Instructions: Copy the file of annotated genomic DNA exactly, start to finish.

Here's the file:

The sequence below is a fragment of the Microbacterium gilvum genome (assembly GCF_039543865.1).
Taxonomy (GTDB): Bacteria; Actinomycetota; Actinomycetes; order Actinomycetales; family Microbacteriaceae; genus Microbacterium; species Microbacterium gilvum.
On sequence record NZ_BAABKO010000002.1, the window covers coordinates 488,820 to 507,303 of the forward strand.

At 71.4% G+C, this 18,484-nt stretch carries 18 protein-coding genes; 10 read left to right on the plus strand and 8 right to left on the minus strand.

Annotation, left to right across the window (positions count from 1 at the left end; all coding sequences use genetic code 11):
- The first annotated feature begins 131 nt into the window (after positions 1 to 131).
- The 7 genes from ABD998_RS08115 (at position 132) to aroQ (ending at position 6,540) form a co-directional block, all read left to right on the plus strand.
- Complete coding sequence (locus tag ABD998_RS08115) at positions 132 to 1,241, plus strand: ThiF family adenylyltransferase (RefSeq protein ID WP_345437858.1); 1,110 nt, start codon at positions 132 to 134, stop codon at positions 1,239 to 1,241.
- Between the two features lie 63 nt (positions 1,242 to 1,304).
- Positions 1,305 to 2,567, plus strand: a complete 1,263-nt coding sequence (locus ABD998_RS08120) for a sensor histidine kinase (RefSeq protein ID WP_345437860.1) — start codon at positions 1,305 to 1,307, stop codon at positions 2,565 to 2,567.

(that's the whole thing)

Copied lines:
The sequence below is a fragment of the Microbacterium gilvum genome (assembly GCF_039543865.1).
Taxonomy (GTDB): Bacteria; Actinomycetota; Actinomycetes; order Actinomycetales; family Microbacteriaceae; genus Microbacterium; species Microbacterium gilvum.
On sequence record NZ_BAABKO010000002.1, the window covers coordinates 488,820 to 507,303 of the forward strand.

At 71.4% G+C, this 18,484-nt stretch carries 18 protein-coding genes; 10 read left to right on the plus strand and 8 right to left on the minus strand.

Annotation, left to right across the window (positions count from 1 at the left end; all coding sequences use genetic code 11):
- The first annotated feature begins 131 nt into the window (after positions 1 to 131).
- The 7 genes from ABD998_RS08115 (at position 132) to aroQ (ending at position 6,540) form a co-directional block, all read left to right on the plus strand.
- Complete coding sequence (locus tag ABD998_RS08115) at positions 132 to 1,241, plus strand: ThiF family adenylyltransferase (RefSeq protein ID WP_345437858.1); 1,110 nt, start codon at positions 132 to 134, stop codon at positions 1,239 to 1,241.
- Between the two features lie 63 nt (positions 1,242 to 1,304).
- Positions 1,305 to 2,567, plus strand: a complete 1,263-nt coding sequence (locus ABD998_RS08120) for a sensor histidine kinase (RefSeq protein ID WP_345437860.1) — start codon at positions 1,305 to 1,307, stop codon at positions 2,565 to 2,567.